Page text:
FAQs: Using content from the internetShow all | Hide all
Unless you are sure that the footage on YouTube (or on any other internet site) is put there by the copyright owner, or with their authorisation, it is safer not to play, download or copy the YouTube or other internet content. We also can't direct students to play or download it for themselves, as this could be seen as the University authorising the students to infringe copyright.
However, if it is clear that the internet content isn't infringing (for example, film footage provided by the London zoo (ZSL) for display on YouTube, where they hold the copyright and are seeking to promote their activities through YouTube) we may be safe to show that footage in a class, just as we might display any other non-infringing website or DVD film during an actual class (ie don't copy or download the content but just access it in class). (Section 28 of the Australian Copyright Act provides for this where the audience is limited to staff and students involved in educational instruction and no fee is charged).
It may be difficult to tell whether online content is authorised by the copyright holder or not. You can seek advice from the copyright office for use of this material.
begin with the words "By using and/or visiting this website (collectively, including all content and functionality available through the YouTube.com domain name, the "YouTube Website", or "Website"), you signify your agreement to (1) these terms and conditions..."
In some cases it will simply be safer to play (in class) video content that is from legitimately purchased DVDs or recorded from a broadcast under the Screenrights Licence. For advice on where to obtain copies, refer to the information at Teaching (sound and vision section)
The library provides access to legitimate audio and audiovisual music databases that can used as long as the audience is restricted to students and staff of Monash. Two of the largest are Naxos and the Music Online. Others can be found at Music Databases. Any questions about the use of these databases can be directed to the Music Librarian.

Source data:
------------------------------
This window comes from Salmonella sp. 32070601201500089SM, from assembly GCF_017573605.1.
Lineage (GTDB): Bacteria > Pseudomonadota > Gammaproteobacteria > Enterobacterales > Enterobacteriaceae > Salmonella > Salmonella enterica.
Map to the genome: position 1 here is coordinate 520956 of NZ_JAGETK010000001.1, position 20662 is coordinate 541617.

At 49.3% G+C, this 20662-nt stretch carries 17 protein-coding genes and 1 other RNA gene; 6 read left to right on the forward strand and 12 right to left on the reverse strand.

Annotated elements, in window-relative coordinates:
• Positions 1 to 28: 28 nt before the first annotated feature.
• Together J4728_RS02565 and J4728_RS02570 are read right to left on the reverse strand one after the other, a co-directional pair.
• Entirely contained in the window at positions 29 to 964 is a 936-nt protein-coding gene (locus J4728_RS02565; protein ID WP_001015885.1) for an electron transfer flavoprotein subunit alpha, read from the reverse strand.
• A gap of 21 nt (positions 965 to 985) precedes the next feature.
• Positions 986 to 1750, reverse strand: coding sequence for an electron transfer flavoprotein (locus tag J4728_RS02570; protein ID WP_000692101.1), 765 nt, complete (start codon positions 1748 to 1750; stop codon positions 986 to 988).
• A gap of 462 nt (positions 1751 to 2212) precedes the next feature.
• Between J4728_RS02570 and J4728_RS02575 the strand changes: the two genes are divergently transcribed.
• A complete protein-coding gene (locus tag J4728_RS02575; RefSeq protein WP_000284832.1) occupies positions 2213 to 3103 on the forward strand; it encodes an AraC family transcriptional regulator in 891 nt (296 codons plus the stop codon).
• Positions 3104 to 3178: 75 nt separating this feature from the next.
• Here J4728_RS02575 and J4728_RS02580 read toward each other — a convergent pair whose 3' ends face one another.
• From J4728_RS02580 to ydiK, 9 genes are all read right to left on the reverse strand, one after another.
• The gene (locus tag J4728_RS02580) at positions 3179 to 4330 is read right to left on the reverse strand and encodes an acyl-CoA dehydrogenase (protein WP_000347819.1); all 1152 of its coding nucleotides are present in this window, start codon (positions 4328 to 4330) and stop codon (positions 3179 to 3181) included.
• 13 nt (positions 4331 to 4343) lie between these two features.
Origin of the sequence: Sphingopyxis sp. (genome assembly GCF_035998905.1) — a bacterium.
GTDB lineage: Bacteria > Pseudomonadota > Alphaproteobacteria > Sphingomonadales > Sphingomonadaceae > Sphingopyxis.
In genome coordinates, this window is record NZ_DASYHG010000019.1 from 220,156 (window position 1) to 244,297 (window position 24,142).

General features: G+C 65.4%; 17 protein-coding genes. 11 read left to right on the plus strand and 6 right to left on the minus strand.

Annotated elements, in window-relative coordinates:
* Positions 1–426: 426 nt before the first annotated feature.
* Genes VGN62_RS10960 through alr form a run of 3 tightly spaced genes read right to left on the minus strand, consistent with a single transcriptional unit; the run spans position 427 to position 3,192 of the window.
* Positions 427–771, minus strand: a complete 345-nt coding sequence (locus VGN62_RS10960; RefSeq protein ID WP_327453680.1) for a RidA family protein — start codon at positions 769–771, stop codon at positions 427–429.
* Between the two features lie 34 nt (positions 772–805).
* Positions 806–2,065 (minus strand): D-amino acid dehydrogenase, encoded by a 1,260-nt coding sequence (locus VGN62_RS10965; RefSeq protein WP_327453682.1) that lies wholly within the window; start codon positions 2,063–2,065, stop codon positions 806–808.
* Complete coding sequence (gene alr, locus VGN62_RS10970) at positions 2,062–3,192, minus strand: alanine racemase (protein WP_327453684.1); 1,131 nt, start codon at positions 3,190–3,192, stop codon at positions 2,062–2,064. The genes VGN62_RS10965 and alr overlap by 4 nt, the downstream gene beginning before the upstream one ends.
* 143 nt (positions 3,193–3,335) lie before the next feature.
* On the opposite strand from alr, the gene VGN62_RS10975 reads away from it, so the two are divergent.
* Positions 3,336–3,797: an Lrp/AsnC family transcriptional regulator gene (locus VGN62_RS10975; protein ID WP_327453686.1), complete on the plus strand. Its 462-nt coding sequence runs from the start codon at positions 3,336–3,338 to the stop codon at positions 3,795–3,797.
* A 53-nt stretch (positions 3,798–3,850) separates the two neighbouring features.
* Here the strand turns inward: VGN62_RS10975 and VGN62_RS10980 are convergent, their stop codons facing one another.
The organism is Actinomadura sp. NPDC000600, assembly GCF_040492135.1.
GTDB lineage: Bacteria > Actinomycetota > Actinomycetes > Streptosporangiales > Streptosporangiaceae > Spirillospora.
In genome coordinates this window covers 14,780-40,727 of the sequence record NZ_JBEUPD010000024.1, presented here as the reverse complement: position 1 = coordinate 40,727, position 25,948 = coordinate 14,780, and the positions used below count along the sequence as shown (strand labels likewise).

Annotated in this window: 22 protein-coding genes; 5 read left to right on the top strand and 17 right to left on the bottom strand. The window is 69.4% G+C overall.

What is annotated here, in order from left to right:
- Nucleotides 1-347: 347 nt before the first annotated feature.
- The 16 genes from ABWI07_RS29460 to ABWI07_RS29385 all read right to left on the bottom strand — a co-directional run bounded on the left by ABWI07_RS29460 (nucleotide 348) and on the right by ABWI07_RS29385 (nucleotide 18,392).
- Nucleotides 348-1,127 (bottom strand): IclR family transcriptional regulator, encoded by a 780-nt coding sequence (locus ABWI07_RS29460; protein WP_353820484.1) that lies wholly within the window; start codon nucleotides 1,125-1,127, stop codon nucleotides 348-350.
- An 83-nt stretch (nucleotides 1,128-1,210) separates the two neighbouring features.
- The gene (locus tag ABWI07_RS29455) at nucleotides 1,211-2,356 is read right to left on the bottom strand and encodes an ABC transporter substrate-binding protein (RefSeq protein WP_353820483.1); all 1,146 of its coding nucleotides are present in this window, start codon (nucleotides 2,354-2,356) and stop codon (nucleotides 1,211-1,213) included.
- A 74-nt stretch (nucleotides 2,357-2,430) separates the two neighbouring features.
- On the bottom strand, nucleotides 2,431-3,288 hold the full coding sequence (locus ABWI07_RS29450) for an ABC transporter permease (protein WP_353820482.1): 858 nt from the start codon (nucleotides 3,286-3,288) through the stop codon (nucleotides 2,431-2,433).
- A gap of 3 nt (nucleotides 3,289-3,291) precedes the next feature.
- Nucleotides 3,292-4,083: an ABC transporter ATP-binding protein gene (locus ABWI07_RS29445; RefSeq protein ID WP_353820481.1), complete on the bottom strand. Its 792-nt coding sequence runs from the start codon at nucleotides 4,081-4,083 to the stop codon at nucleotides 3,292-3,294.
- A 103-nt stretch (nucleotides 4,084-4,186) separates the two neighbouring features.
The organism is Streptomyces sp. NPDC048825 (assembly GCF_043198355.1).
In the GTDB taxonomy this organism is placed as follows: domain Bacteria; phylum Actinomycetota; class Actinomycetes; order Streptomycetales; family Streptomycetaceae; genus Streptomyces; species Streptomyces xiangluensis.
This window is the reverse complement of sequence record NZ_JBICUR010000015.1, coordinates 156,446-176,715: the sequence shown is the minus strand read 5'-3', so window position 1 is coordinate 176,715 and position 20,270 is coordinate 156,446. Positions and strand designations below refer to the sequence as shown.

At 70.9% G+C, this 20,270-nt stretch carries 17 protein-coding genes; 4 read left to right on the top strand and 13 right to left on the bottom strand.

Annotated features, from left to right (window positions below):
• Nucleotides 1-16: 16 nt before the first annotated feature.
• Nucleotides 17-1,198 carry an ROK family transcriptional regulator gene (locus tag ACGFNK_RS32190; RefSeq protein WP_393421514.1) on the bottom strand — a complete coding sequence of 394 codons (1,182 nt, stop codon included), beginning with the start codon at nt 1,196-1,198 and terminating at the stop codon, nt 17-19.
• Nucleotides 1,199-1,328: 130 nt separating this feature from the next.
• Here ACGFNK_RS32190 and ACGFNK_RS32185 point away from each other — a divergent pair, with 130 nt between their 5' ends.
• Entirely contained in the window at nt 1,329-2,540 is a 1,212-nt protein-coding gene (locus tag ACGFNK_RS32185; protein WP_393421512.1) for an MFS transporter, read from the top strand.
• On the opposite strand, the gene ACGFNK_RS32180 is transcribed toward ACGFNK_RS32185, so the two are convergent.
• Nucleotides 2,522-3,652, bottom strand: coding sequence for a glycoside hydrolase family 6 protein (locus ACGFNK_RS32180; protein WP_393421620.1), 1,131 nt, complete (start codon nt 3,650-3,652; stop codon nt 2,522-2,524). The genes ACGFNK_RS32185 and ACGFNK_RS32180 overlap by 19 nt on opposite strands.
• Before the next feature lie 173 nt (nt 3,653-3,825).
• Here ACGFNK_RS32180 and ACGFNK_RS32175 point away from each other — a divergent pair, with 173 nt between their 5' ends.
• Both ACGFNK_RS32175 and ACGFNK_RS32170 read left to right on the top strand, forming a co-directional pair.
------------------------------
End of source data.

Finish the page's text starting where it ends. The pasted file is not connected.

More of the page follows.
It is often easier to simply link to the relevant page or site and let users access the material themselves. There are no copyright issues with linking as long as the source material or site is clearly identified and the content not, of itself, infringing.
Otherwise you would need permission from the copyright owner of the web material (who might not be the person that put the material online).
NOTE: If you have to agree to terms and conditions before accessing images on a website you will be bound by those terms (eg if you click on an 'I agree' box) and can only use the images in the way you have agreed to in the terms and conditions..
If the TV content is made available online by someone who is not the copyright owner (or is not authorised by the copyright owner), it should not be used. Where TV content is put online by an Australian broadcaster (ie via the broadcaster's own website) the Screenrights Part VA licence may apply. This allows copying, streaming and downloading of broadcast material for educational purposes (teaching) as long as access is restricted to Monash students and staff only and the Part VA warning notice is included. Some overseas broadcast material can also be used under this licence see: List of countries whose broadcast content/podcasts may be included under Screenrights licence. Note this list does NOT include USA, China, Singapore, New Zealand or Hong Kong.
Broadcaster services which repeat programs, such as the ABC's iview or channel 9's fixplay, can also be played (ie 'streamed') in class in reliance on the 'play-in-class' allowance within the Copyright Act (section 28).
Send an email inquiry to the University's Copyright Adviser.